Investors concerned over Amaya's Kentucky fine
Analysts believe Amaya's continuing legal battles in North America could prove problematic for William Hill should the two complete their proposed merger.
It was announced yesterday that the UK giant and the Canada-based owner of Pokerstars have been in discussions over creating a combined entity that would have a market capitalisation of about £6 million ($7.4 million / €6.6 million).
Reaction from investors has been lukewarm, with Hills' 305p share price retreating after an initial spike and actually down on the average figure of 310p from last week.
It is thought that while the two companies can offer synergy savings and scale, investors will be concerned by the $870 million fine imposed on Amaya last year for alleged violations of Kentucky’s anti-gambling laws. Amaya is appealing against the fine and said it “vigorously disputes any liability”.
David Baazov, Amaya’s founder and former chief executive, is being investigated by Quebec’s securities regulator for alleged insider trading in relation to the purchase of PokerStars and Full Tilt.
Analysts at Numis said: “This insider trading investigation surrounding Mr Baazov should not impact Amaya. However, the contested Kentucky damages ruling against Amaya could be material. We also think the poker market is mature and consequently has the lowest opportunity for growth.”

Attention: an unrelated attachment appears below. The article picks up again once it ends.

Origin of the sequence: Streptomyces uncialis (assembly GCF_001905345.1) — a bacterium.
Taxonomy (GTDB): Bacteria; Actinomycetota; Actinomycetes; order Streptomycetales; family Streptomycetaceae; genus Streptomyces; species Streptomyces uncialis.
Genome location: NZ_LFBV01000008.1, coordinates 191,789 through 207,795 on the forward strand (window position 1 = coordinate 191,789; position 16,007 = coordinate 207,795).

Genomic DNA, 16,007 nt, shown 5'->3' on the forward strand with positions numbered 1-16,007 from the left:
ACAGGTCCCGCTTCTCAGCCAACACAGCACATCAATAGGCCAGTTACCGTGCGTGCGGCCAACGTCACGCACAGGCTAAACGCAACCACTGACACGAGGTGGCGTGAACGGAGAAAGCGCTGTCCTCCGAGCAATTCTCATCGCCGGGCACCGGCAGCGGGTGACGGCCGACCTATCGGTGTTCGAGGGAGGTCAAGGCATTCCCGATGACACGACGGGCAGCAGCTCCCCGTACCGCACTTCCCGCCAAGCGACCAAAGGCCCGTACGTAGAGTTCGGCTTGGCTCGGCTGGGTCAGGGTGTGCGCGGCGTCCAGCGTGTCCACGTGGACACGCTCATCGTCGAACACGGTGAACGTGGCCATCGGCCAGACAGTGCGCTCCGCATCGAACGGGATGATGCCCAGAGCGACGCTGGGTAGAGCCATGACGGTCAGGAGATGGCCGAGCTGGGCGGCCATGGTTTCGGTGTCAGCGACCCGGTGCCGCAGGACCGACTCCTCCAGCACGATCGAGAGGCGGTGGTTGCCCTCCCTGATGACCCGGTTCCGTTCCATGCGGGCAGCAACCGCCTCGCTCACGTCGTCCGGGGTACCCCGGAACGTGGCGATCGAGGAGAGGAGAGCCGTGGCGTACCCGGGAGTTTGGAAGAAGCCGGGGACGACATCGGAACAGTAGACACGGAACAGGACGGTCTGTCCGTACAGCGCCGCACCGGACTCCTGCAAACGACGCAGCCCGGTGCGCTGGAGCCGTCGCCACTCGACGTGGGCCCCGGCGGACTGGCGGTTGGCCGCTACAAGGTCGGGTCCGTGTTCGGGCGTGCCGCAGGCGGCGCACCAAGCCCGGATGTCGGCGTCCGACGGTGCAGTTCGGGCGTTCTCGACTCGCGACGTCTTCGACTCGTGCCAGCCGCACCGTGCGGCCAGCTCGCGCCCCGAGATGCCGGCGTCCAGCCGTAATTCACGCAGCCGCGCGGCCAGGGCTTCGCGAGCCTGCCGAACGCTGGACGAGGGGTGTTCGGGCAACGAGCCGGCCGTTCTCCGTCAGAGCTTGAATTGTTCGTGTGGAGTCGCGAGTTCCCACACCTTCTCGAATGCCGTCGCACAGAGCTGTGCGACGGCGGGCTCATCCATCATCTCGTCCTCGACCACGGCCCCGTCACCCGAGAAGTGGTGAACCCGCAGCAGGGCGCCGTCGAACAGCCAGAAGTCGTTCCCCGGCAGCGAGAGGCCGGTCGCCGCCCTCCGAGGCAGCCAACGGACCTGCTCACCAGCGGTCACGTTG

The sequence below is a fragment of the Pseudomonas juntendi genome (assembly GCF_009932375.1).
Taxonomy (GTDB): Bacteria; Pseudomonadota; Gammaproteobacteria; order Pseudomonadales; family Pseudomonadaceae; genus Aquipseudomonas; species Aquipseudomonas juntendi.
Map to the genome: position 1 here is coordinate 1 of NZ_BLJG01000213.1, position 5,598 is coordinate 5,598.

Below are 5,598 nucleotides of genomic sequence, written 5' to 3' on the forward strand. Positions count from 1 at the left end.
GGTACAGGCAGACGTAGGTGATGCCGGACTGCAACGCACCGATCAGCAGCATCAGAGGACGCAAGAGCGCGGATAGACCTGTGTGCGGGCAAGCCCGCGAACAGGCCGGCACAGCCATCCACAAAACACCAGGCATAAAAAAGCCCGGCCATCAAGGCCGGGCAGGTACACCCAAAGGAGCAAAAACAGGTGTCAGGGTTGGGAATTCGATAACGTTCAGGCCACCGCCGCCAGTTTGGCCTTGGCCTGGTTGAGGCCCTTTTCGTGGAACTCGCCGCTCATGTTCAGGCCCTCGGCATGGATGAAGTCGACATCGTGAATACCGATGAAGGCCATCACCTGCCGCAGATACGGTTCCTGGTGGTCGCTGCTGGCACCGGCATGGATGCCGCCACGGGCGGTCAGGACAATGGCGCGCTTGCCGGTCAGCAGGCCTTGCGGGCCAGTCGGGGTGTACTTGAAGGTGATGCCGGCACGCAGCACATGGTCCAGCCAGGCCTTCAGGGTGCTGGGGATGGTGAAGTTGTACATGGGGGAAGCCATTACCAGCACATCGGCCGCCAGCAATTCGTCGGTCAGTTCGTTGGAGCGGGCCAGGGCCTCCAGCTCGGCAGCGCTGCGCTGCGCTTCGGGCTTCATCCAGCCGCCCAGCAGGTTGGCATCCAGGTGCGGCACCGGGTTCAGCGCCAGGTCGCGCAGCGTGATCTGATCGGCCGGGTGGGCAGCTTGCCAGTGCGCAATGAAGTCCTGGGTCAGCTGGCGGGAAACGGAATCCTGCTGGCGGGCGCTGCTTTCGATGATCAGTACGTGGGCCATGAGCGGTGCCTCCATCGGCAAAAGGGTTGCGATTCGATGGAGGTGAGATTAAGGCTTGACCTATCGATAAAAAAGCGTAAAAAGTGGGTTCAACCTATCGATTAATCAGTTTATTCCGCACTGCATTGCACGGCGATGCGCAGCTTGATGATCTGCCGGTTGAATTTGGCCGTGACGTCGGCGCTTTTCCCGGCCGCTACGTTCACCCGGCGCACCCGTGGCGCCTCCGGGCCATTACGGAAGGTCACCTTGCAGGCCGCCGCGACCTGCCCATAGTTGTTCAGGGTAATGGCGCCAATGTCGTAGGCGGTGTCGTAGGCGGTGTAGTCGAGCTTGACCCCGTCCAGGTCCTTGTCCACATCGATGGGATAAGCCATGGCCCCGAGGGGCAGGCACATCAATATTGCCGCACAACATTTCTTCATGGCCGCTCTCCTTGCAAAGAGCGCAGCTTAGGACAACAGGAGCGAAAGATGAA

There are also concerns about Amaya’s high level of debt, about £1.75 billion, giving the combined group a debt of about 3.5 times its earnings potentially.
Jason Holden, an analyst at Liberum, said: “On balance we see elements of commercial logic to the deal and a value opportunity, which, once scepticism abates, could see short-term share price upside. Fundamentally, however, both boards are going to have to work very hard to convince mainstream UK investors as to the merits.”
However, another market source said that the deal made sense. “Everyone knows the industry is consolidating and, while scale isn’t the be-all and end-all, it is advantageous," the source said.
“The merger would give the business a good mix between bricks-and-mortar stores and digital business and a better geographic spread. It also gives a better balance between the sports, poker and casino gaming businesses.”
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